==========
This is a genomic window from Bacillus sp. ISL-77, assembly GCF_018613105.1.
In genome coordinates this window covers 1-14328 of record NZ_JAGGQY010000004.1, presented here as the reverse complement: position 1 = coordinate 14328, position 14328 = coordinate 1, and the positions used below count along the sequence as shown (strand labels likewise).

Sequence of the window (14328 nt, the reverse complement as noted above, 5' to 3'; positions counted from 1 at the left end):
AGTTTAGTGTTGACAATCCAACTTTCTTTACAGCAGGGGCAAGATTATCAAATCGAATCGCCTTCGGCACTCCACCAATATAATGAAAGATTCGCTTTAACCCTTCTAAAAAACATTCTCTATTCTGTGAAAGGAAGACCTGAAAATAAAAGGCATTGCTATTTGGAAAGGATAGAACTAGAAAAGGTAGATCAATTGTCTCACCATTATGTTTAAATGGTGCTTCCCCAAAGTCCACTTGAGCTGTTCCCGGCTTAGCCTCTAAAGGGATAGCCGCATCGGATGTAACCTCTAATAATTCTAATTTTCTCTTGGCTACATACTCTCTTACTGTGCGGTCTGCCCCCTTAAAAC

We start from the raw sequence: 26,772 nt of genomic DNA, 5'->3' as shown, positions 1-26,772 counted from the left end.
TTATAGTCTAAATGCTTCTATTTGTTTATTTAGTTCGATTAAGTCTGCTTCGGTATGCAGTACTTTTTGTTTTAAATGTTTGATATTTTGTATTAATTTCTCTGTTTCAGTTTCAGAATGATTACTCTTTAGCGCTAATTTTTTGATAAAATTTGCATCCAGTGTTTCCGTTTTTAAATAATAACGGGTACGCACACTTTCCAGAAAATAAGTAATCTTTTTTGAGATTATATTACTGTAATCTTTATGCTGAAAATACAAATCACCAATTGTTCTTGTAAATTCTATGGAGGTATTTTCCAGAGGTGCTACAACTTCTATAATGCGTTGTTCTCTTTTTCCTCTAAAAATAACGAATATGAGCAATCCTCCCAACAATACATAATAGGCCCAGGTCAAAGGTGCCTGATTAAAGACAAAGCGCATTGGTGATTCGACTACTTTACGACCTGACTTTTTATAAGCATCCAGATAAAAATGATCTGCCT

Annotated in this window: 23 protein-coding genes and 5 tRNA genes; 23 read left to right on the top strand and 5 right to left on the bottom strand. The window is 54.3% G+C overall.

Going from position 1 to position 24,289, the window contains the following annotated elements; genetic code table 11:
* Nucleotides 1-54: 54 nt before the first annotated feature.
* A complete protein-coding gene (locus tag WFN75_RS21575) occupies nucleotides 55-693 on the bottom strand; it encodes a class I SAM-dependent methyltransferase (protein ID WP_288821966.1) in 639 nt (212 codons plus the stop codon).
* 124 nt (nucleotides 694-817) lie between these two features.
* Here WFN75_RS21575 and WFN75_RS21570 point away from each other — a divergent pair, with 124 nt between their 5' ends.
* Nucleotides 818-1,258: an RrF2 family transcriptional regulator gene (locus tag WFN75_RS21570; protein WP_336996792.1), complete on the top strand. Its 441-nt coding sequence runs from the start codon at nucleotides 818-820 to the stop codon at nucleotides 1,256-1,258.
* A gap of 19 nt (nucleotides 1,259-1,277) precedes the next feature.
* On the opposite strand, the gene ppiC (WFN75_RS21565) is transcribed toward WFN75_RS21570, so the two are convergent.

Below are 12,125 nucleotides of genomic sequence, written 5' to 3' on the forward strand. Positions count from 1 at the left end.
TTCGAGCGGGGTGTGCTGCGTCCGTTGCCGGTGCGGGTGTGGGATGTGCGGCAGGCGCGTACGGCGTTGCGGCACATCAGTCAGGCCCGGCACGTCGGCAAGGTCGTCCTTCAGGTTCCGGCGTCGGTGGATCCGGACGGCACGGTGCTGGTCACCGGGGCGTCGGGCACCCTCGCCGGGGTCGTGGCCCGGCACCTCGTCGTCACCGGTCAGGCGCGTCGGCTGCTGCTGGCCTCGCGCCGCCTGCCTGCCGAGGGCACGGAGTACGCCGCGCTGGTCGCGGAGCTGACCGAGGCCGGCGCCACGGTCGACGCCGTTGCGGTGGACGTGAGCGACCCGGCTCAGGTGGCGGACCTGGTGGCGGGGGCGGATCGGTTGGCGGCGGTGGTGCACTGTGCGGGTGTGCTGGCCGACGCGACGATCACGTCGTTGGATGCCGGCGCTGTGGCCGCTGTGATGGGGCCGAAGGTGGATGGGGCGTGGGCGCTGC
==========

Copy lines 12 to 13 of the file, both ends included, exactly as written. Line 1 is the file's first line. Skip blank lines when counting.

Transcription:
* Here WFN75_RS21575 and WFN75_RS21570 point away from each other — a divergent pair, with 124 nt between their 5' ends.
* Nucleotides 818-1,258: an RrF2 family transcriptional regulator gene (locus tag WFN75_RS21570; protein WP_336996792.1), complete on the top strand. Its 441-nt coding sequence runs from the start codon at nucleotides 818-820 to the stop codon at nucleotides 1,256-1,258.